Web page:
Monday, January 11, 2010

Columbia Heights mostly misses parking rate hikes

There's been a lot going on about parking zone changes and meter fee hikes, but it looks like we've mostly avoided them.

The Post has a good breakdown -- the closest to the neighborhood is more nighttime enforcement on U Street, and meter hikes at Howard University and on U Street.

Photo from here


Anonymous said...

U Street to Girard Street NW is definitely Columbia Heights (Pleasant Plains). So yes we are affected.

Andrew said...

The way I read it was only on Howard's campus, from 9th to 2nd, U to Girard.

Anonymous said...

Yes but Columbia Heights encompasses Howard (except for a small part in Ledroit):

East boundary of CH is N Capital and South boundary is Florida/U Street

Andrew said...

Well, the boundaries are debatable -- usually I hear McMillan Reservoir (4th-6th Street)or even Georgia Ave is the eastern border.

Anonymous said...


If you tax record says Columbia Heights then you live in Columbia Heights. There is no debate about it. The lines are very well defined by the city. Just do your homework.

Andrew said...

Again, the boundaries are debatable. I wouldn't rely on the tax records for boundaries, as there are far fewer assessment districts than there are actual neighborhoods in the city, and they're often much bigger than what most people agree with, or not used at all. For example, if you live in Logan, Shaw or parts of downtown, the tax records say you're in "Old City I" or "Old City II." No one uses those names. There's also no Adams Morgan in the tax records, for example.

I've written about this issue before. Most people say Howard is part of Pleasant Plains:

Anonymous said...

Yes but Pleasant Plains is part of Columbia Heights.

Since the only real definition of Columbia Heights is the tax database, that becomes the definitive definition.

If I had it my way, I would group 14th Street with Mt. Pleasant, not Columbia Heights. There is a lot of crime that is associated with Columbia Heights that should actually be associated with Mt. Pleasant. But then that would bring down property values in Mt. Pleasant and we can't have that happen.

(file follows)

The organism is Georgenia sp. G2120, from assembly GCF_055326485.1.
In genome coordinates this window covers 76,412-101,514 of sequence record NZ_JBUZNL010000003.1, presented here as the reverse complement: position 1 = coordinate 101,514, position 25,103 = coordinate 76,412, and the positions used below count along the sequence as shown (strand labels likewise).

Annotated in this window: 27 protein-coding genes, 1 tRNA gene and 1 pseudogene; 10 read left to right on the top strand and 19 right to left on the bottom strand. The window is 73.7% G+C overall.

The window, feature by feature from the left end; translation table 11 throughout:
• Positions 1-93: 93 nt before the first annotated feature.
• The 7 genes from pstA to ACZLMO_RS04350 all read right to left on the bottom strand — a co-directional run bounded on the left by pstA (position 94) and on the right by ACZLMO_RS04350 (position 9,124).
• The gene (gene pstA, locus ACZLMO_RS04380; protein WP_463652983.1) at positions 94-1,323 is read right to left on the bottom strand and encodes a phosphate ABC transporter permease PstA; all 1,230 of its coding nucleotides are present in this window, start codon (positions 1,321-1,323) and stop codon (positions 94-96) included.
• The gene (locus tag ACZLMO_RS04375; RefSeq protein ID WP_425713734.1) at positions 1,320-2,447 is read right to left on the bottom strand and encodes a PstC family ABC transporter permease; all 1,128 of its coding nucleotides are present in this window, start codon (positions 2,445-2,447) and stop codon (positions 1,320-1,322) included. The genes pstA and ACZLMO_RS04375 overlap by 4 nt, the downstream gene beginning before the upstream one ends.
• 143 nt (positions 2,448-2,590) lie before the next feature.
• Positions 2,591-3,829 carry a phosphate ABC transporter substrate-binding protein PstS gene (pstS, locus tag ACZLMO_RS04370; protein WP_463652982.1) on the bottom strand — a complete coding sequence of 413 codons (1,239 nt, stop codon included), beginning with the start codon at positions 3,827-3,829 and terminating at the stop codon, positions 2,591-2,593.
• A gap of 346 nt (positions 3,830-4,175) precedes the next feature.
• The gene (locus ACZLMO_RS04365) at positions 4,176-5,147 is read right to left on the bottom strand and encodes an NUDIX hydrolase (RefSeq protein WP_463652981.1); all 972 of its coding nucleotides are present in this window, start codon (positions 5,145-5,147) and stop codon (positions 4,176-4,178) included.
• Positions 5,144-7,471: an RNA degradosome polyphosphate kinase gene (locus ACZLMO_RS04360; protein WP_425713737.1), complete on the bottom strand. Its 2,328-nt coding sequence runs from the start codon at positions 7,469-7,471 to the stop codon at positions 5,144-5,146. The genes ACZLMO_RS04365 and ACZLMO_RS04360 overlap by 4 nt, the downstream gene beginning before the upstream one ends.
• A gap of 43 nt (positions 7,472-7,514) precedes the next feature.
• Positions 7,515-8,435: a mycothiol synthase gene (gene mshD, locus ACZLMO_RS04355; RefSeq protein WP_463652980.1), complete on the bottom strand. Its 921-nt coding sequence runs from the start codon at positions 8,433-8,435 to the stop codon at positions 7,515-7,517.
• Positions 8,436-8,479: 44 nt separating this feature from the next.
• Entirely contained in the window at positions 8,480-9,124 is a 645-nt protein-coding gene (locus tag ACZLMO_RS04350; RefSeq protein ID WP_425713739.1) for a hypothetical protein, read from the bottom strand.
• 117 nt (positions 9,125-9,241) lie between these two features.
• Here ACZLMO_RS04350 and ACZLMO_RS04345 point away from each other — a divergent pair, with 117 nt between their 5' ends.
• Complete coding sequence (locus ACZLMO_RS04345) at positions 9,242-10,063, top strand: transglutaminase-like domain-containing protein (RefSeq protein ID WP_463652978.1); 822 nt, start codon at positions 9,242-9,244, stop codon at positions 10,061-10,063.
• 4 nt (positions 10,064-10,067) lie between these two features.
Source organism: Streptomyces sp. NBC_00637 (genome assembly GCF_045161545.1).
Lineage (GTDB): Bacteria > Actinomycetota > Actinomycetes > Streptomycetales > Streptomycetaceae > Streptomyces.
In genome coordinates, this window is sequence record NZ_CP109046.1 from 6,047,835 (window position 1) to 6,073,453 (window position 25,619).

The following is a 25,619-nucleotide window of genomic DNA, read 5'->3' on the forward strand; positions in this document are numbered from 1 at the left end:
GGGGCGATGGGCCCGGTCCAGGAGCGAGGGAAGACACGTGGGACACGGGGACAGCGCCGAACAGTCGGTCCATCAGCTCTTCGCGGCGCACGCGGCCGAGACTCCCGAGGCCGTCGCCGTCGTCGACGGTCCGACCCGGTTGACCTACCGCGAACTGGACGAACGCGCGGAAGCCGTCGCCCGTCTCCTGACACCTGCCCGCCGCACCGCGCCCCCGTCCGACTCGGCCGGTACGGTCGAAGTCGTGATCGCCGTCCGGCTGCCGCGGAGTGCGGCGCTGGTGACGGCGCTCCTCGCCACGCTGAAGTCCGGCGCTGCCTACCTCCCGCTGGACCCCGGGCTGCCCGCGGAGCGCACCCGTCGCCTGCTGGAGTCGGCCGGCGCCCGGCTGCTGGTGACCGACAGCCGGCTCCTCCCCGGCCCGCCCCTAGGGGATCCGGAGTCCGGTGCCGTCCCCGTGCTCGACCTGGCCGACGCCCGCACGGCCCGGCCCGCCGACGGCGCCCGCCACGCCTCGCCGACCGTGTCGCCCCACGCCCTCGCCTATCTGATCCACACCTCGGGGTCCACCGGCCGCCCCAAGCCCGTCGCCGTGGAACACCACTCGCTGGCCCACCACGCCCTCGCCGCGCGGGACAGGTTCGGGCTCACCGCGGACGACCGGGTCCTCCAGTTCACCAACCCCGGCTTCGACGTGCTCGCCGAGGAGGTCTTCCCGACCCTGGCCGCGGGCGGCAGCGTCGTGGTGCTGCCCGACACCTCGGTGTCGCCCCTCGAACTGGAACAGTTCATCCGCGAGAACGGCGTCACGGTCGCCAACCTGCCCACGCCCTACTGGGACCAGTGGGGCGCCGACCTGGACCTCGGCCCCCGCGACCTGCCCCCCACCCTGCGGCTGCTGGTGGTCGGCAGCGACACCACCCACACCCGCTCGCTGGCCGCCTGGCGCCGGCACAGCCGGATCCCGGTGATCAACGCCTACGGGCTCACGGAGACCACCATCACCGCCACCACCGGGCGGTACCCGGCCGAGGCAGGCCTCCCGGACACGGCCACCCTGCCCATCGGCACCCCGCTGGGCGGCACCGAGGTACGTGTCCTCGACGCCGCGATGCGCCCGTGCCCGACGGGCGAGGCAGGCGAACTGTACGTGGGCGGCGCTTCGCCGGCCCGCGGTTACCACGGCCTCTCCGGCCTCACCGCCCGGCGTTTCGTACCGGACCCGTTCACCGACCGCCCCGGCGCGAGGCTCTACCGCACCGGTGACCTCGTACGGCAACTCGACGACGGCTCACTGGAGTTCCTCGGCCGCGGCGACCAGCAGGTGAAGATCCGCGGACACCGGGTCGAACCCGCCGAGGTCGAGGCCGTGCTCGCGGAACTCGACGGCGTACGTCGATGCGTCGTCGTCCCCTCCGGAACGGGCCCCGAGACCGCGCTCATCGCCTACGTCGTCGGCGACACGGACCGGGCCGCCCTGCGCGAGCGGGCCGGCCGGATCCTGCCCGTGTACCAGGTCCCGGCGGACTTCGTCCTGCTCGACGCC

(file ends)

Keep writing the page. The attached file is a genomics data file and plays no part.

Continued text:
Andrew said...

I don't agree that Pleasant Plains is part of Columbia Heights, for the same reason I explained before -- the city's tax boundaries include neighborhood names no one uses (Old City I and Old City II, which include Shaw, Logan, and other named areas), and don't include other places at all, like Adams Morgan. But those are clearly neighborhoods of their own. The tax boundaries are generalized for tax assessments, nothing else.

The neighborhood was named Columbia Heights after Columbian College, which was located on Meridian Hill before the park was there. Meridian Hill is from 15th to 16th Street. Thus I would include that area.

This sounds like it could be a blog post -- how people define the neighborhood.

Anonymous said...

The city tax office says that Pleasant Plains is part of Columbia Heights. The city expanded Columbia Heights to include many surrounding areas.

Meridian Hill Park is actually historically called Cardoza, with U Street being Lower Cardoza and Euclid being Upper Cardoza.

The problem is that the Metro Station at Columbia Heights should have been called something else since it is barely in Columbia Heights. Maybe Tivoli or 16th Street Heights?

Jamie said...

@Anon: The very same office also says that my house is worth $400,000, even though I paid half that for it a year ago. I'll sell it to you for $350K! Since you believe everything the tax office says, you'll be getting an awesome deal.

"Since the only real definition of Columbia Heights is the tax database, that becomes the definitive definition."

Have it your way. Next time you're in Old City II let's grab a drink at The Big Hunt.

Or maybe a trip to the Zoo, or New Heights, both in the Garfield neighborhood? Since there is no Cleveland Park.

Or stop by UDC, which straddles Forest Hills and Wakefield, because Van Ness doesn't exist.

Adams Morgan? Shaw? Figments of your imagination. They don't exist either.

I guess every map ever printed, as well as countless neighborhood associations, Metro, and everyone else who ever referred to those nonexistent neighborhoods all got it wrong.

But you got it right! Too bad nobody else will have any idea what you're talking about. But at least you'll feel superior when you tell someone you're going to be hanging out in Wakefield, Old City, or some other place like "R.L.A. NE" listed in the tax database.